AN EARLY warning flood alert system could be implemented following claims that a community has been “forgotten” after being flooded last year.

In November, Llangefni was engulfed when up to five feet of storm water swept through the town as the River Cefni burst its banks.

But other parts of Anglesey were also affected, including Beaumaris, Menai Bridge and the village of Dwyran.

According to local councillors Peter Rogers and Bryan Owen, there’s a feeling in Dwyran that the community has been “left behind”, with nothing being done to mitigate future incidents from blighting the area.

However, these claims have been dismissed by Natural Resources Wales, who say several measures have already been put in place.

Cllr Owen said: “Residents have not been contacted by the council or partner organisations such as Natural Resources Wales since the incident, except for a drop-in session that did not answer any of their concerns.

“There are a range of interventions that could be undertaken to mitigate the future risk of flooding, such as drenching the river and cleansing the ditches, manholes and culverts.

“An update on any action taken would be hugely reassuring to the ratepayers affected, particularly given their recent ordeal and obvious concerns for the future.

“A meeting to update on progress with flood mitigation measures is the least they can expect from the council.

“It would also be an important opportunity to correct the impression held by some that certain areas of Anglesey – such as Holyhead, Llangefni and Beaumaris – are prioritised for intervention ahead of areas such as Dwyran, where flooding is an all too familiar occurrence.”

Cllr Rogers added: “The new chief executive of National Resources Wales, Clare Pillman, has only been in post since March, so it would surely be beneficial for her to meet with residents and see the damage for herself.”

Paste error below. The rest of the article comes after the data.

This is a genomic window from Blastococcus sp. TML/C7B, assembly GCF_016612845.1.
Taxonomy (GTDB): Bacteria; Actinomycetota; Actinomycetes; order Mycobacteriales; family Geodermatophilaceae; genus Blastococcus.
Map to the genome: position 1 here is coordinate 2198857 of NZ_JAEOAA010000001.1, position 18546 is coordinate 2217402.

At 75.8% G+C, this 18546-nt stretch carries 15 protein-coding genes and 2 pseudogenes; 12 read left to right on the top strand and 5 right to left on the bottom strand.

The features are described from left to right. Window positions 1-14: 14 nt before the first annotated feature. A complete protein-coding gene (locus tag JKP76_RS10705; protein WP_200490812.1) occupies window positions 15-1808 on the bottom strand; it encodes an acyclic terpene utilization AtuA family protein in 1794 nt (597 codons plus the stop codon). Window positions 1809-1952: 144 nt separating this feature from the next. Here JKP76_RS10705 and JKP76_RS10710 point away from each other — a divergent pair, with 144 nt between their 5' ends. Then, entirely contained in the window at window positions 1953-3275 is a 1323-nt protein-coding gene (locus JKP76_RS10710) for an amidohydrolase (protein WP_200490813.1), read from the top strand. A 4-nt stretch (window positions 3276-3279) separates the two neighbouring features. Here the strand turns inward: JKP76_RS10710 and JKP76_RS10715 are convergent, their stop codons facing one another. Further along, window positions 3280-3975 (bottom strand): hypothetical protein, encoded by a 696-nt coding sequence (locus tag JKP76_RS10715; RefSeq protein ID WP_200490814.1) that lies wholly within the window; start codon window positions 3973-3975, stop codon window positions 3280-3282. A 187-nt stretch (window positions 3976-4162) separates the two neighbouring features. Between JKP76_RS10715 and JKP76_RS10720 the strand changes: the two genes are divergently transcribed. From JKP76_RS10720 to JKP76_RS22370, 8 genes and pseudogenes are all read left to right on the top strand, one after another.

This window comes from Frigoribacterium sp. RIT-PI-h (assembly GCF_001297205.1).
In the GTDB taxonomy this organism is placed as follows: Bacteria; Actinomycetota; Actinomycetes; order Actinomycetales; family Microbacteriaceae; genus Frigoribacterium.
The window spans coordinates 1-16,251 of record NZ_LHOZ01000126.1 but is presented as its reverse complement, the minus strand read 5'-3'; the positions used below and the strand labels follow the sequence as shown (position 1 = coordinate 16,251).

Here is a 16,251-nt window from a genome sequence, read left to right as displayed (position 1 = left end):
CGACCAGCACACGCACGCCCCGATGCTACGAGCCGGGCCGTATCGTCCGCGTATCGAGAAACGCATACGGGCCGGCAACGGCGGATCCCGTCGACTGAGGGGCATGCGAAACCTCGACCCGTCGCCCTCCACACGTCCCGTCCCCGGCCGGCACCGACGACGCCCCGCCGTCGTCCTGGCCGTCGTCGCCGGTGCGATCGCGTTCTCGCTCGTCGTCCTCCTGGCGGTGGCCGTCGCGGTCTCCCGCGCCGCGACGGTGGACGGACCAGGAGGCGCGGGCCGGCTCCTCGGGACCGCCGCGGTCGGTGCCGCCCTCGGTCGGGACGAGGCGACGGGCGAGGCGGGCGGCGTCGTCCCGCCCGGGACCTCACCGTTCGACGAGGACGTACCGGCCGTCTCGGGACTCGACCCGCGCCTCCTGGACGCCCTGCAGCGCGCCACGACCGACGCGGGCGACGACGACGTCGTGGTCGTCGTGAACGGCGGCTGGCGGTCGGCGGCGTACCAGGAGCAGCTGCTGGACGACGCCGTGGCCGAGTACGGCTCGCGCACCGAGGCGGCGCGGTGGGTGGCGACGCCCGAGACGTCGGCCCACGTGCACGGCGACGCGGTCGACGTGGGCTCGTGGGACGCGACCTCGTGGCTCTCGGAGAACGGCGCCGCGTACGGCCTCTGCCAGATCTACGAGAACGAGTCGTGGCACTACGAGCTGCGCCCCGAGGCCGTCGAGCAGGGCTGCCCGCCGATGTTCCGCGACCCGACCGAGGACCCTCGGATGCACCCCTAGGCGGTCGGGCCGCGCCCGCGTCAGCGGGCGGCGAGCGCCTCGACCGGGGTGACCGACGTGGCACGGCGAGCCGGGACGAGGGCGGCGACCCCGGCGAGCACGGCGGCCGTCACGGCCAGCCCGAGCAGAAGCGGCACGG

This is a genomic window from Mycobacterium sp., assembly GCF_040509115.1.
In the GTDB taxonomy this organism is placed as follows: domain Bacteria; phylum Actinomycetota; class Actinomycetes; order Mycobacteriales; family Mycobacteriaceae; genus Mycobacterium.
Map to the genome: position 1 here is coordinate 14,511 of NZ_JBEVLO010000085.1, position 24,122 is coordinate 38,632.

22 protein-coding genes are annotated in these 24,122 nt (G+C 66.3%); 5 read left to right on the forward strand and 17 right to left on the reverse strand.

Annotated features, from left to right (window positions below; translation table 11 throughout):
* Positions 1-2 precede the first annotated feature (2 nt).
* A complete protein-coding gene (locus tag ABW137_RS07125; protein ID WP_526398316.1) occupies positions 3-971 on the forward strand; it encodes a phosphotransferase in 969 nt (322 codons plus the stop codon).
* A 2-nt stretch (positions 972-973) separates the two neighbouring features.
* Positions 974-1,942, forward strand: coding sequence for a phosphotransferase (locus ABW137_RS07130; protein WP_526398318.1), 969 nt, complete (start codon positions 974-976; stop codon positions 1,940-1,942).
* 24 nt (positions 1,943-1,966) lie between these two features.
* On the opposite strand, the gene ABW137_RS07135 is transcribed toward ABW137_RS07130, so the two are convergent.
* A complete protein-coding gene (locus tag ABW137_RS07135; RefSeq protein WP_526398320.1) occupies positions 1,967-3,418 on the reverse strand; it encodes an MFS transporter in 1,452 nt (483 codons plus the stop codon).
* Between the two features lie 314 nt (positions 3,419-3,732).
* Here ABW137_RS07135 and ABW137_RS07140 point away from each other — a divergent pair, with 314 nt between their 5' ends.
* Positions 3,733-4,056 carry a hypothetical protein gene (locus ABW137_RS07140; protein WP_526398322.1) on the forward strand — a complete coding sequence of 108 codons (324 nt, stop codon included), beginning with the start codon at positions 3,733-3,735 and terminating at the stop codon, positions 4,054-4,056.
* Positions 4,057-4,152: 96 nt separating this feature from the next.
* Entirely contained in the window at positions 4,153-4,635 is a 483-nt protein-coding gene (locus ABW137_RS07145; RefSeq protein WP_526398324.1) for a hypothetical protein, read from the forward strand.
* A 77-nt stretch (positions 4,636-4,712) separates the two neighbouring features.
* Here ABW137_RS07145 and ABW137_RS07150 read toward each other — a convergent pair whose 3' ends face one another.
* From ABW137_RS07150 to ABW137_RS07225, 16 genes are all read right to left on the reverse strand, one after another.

In response, a spokesperson for Anglesey council said: “The floods which occurred in November 2017 caused damage to a number of households in Dwyran.

“Following this, the council has been working closely with a number of partners and are committed to trying to find an answer that will  alleviate the    issue of future flooding within the Dwyran area.”

Meanwhile, Natural Resources Wales said: “In the wake of the flooding, we inspected Afon Braint and Afon Rhyd y Valley,  removing a fallen tree to help ensure the Braint could flow unhindered.

“We were pleased that 25 people came to our drop-in session held in partnership with Anglesey  council at Ysgol Gymuned Dwyran on February 19.

“Work to maintain and clear possible blockages from Afon Rhyd y Valley will take place in August, after the bird nesting season.

“This was originally scheduled for earlier in the year but had to be postponed due to the extremely wet ground conditions.

“We will, of course, seek permission from landowners before any work is carried out.”

The spokesperson added: “We have agreed with Anglesey council that equipment to provide direct early warning messages will be installed in the Afon Braint, both upstream of the village and on Pont Cadach.

“This means that from September, properties at risk of flooding will have the option to receive automated telephone messages of potential high river levels so that action to protect their property can be taken.

“We’re also assessing if it is suitable to install similar equipment in the Afon Rhyd y Valley to provide a direct warning to residents within that river’s catchment.

“Alongside this, we are modelling the rivers and how the flooding happened – which is an essential step in identifying the best options for managing flood risk in the future. Without careful modelling we cannot come up with the best solution.”